Could you please explain what is an Assembly in C# or .NET?
- Where does it begin and where does it end?
- What important information should I know about Assemblies?
An assembly is the compiled output of your code, typically a DLL, but your EXE is also an assembly. It's the smallest unit of deployment for any .NET project.
The assembly typically contains .NET code in MSIL (Microsoft Intermediate language) that will be compiled to native code ("JITted" - compiled by the Just-In-Time compiler) the first time it is executed on a given machine. That compiled code will also be stored in the assembly and reused on subsequent calls.
The assembly can also contain resources like icons, bitmaps, string tables and so on. Furthermore, the assembly also contains metadata in the assembly manifest - information like version number, strong name, culture, referenced assemblies and so forth.
In 99% of your cases, one assembly equals a physical file on disk - the case of a multi-file assembly (one assembly, distributed across more than a single file) appears to be a rather odd-ball edge case which I've never encountered so far in my 5+ years of .NET development.
In a multifile assembly there would still be only one assembly manifest in a DLL or EXE and the MSIL code in multiple netmodule files.
The answer is in order for immediate-grasping.
Put simply, it is the compiled project involving your classes and additional files, if there are. That is, each project in a solution is assembly.
Or more techinally,
An assembly is where a type is stored in the flesystem. Assemblies are a mechanism for deploying code. For example, the
System.Data.dllassembly contains types for managing data. To use types in other assemblies, they must be referenced. - Source
How do we know it? If you glance at properties of a project under the solution you can see the following images.
When you compile the project, it turns out to DLL or EXE.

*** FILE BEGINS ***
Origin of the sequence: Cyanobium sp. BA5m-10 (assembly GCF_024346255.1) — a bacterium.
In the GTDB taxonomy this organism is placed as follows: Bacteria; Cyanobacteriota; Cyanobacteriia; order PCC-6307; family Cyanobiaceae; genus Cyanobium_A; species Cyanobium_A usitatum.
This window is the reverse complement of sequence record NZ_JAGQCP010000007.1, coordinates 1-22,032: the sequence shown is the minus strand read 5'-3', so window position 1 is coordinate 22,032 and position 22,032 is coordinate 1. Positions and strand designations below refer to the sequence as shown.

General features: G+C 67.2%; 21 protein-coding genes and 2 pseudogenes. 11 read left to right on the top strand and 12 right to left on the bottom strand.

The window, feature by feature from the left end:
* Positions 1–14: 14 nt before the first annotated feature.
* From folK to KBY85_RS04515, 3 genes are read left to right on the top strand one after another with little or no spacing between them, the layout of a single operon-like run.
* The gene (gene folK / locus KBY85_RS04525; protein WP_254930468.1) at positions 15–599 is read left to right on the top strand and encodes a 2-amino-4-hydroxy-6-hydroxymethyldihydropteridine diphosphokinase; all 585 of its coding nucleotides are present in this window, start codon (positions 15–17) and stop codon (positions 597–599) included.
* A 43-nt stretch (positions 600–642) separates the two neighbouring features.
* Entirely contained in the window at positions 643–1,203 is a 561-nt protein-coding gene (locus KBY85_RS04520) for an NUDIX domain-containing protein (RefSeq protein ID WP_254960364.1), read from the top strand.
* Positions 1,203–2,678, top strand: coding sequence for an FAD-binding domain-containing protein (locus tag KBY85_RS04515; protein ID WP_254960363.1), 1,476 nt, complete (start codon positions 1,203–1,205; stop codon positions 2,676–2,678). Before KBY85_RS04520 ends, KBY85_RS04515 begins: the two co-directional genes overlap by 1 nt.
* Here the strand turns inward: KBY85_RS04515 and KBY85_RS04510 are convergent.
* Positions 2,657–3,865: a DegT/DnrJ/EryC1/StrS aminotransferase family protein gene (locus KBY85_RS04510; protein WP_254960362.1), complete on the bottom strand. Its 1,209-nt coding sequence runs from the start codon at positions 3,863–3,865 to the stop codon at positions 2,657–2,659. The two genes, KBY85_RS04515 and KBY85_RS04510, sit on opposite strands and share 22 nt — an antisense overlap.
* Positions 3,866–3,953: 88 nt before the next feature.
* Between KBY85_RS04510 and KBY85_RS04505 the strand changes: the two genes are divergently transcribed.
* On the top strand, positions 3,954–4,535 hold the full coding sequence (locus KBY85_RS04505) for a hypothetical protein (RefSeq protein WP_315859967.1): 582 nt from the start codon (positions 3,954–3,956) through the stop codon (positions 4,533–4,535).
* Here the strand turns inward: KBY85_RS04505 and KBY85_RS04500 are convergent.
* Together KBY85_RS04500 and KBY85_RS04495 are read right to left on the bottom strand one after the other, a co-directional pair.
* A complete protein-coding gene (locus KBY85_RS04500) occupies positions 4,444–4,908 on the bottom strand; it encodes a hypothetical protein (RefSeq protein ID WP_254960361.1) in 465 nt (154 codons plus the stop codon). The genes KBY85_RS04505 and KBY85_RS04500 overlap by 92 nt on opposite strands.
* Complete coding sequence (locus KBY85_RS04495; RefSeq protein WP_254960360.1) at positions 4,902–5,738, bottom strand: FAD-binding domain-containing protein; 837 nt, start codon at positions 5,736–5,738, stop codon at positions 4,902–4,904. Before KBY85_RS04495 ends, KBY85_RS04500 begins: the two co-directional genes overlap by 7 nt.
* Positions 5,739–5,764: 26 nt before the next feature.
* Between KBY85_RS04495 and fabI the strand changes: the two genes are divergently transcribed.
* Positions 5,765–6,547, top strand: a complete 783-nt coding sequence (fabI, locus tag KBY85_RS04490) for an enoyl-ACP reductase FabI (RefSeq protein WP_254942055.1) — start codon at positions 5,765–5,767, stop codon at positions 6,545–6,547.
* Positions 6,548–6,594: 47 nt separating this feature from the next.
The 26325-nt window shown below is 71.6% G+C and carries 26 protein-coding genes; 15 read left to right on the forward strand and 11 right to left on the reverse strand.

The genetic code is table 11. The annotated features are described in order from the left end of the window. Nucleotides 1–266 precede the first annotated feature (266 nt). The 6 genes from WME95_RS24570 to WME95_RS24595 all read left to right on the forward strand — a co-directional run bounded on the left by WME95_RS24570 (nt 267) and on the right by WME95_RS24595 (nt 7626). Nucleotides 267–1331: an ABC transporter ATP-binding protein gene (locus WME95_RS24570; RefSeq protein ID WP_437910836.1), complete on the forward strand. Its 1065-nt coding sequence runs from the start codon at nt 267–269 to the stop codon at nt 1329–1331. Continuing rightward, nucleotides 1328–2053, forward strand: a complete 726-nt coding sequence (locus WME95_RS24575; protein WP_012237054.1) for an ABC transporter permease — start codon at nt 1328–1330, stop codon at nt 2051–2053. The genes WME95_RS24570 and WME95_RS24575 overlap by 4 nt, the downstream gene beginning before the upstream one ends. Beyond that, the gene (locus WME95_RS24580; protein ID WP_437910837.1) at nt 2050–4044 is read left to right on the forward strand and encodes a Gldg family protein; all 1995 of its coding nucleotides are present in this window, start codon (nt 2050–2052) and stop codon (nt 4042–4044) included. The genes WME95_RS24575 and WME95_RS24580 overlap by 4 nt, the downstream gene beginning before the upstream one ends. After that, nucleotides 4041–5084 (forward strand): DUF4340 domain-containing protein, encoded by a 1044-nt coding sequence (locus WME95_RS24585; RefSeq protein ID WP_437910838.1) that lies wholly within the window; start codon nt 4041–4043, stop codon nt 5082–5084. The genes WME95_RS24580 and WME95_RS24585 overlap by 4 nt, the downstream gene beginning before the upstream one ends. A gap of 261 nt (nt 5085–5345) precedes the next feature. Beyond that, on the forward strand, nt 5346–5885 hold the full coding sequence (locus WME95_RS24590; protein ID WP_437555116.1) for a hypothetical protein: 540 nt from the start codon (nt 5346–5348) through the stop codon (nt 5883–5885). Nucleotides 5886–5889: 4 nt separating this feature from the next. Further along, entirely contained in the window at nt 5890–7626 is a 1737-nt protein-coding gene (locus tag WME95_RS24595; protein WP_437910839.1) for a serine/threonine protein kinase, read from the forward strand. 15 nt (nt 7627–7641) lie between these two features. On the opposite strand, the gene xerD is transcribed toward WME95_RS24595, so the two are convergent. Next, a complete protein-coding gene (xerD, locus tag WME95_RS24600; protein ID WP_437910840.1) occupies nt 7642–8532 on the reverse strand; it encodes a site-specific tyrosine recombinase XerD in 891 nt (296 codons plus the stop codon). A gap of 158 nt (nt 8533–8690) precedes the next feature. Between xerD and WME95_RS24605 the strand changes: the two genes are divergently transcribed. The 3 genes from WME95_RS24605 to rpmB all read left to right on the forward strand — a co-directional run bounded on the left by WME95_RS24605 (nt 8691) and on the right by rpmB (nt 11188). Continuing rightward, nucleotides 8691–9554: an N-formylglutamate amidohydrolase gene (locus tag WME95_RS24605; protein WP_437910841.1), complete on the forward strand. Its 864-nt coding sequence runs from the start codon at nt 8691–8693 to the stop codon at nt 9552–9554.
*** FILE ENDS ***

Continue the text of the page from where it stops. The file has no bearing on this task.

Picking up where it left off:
In the Microsoft .NET framework, an assembly is a partially compiled code library for use in deployment, versioning and security.
An assembly is a file that is automatically generated by the compiler upon successful compilation of every .NET application. It can be either a Dynamic Link Library or an executable file. It is generated only once for an application and upon each subsequent compilation the assembly gets updated.
Here's another explanation of the make up of .NET Assemblies, a mini-quote:
The .NET framework consists of the concepts of modules, assemblies, which both store metadata and manifest information. An assembly can contain multiple modules. Visual C# only ever creates one module which is turned into an assembly by the C# compiler (csc.exe), but an assembly can link many .NET modules together via the assembly linker (al.exe) command-line tool. For example each of your source code .cs files could be compiled into a module and linked together to form an assembly - an assembly is just a collection of modules and resources. One of these modules, however; must contain manifest metadata (see below) information for the assembly to be understood by the CLR.
Having created a new .exe or .dll inside VS.NET you see your file appear inside your bin folder. Opening it in notepad will give out gibberish, or even inside a hexadecimal editor without knowing the structure of the file, you need a tool like ildasm.exe or CFF explorer to make meaning from it. The structure of the assembly is as follows:
When a source code is compiled by the language compiler it Generate a Managed Assembly and MSIL(MisroSoft Intermediate Language). That Assembly contains .dll or .exe file. An Assebmly can be of two types Private Assembly and Shared Assembly, shared Assembly is stored in GAC(Global Assembly Cache) so that any application can refer to it while private assembly is stored in application folder which can be used by only one Application.
After writing source code of your program(project) then a file is created which may be DLL or EXE depends on your project. It makes only once for a single project. It has two types 1:- single 2:- shared or multiprogram single assembly used only in a single program while shared can be used for multiprogram
Assemblies are a collection of different files created by CSC (C# compiler) whenever you compile a '.cs' file. If the .cs file contained a main method, .exe (executable) would be part of that assembly, else .dll (dynamically linked library) is part of that assembly. Apart from .exe/.dll, assemblies contain the manifest file (metadata of the assembly), resource namespaces (contain language-specific code alterations, for eg. resource files for French, Arabic, etc.), satellite files (separate assembly files for a culture/language). These assembly code files are written in MSIL (Microsoft Intermediate Language), an intermediate code similar to a Java bytecode.